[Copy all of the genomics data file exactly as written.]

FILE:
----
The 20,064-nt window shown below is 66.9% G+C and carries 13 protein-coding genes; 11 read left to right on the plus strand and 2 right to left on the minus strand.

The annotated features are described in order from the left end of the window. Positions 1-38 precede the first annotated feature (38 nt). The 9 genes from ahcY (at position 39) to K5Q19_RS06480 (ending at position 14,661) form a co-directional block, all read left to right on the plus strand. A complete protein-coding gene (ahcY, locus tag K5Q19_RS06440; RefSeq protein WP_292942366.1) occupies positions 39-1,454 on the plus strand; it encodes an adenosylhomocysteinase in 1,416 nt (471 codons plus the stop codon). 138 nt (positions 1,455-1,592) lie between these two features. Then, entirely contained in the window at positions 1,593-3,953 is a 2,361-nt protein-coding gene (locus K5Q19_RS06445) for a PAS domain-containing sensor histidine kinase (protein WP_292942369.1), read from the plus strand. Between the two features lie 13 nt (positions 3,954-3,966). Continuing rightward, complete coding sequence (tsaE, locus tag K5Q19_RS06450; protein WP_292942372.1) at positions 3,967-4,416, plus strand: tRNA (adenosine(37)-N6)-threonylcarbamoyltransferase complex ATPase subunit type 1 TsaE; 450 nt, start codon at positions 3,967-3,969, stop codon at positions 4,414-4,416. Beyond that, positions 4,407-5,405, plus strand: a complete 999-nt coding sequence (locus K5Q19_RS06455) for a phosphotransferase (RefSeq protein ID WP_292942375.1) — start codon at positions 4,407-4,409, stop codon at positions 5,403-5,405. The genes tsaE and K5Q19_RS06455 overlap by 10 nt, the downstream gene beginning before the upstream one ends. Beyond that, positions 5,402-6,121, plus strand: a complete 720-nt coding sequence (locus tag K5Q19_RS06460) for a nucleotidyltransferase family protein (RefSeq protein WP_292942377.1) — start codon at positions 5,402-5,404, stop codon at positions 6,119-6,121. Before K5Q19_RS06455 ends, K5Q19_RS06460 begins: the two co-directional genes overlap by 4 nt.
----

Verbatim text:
The 20,064-nt window shown below is 66.9% G+C and carries 13 protein-coding genes; 11 read left to right on the plus strand and 2 right to left on the minus strand.

The annotated features are described in order from the left end of the window. Positions 1-38 precede the first annotated feature (38 nt). The 9 genes from ahcY (at position 39) to K5Q19_RS06480 (ending at position 14,661) form a co-directional block, all read left to right on the plus strand. A complete protein-coding gene (ahcY, locus tag K5Q19_RS06440; RefSeq protein WP_292942366.1) occupies positions 39-1,454 on the plus strand; it encodes an adenosylhomocysteinase in 1,416 nt (471 codons plus the stop codon). 138 nt (positions 1,455-1,592) lie between these two features. Then, entirely contained in the window at positions 1,593-3,953 is a 2,361-nt protein-coding gene (locus K5Q19_RS06445) for a PAS domain-containing sensor histidine kinase (protein WP_292942369.1), read from the plus strand. Between the two features lie 13 nt (positions 3,954-3,966). Continuing rightward, complete coding sequence (tsaE, locus tag K5Q19_RS06450; protein WP_292942372.1) at positions 3,967-4,416, plus strand: tRNA (adenosine(37)-N6)-threonylcarbamoyltransferase complex ATPase subunit type 1 TsaE; 450 nt, start codon at positions 3,967-3,969, stop codon at positions 4,414-4,416. Beyond that, positions 4,407-5,405, plus strand: a complete 999-nt coding sequence (locus K5Q19_RS06455) for a phosphotransferase (RefSeq protein ID WP_292942375.1) — start codon at positions 4,407-4,409, stop codon at positions 5,403-5,405. The genes tsaE and K5Q19_RS06455 overlap by 10 nt, the downstream gene beginning before the upstream one ends. Beyond that, positions 5,402-6,121, plus strand: a complete 720-nt coding sequence (locus tag K5Q19_RS06460) for a nucleotidyltransferase family protein (RefSeq protein WP_292942377.1) — start codon at positions 5,402-5,404, stop codon at positions 6,119-6,121. Before K5Q19_RS06455 ends, K5Q19_RS06460 begins: the two co-directional genes overlap by 4 nt.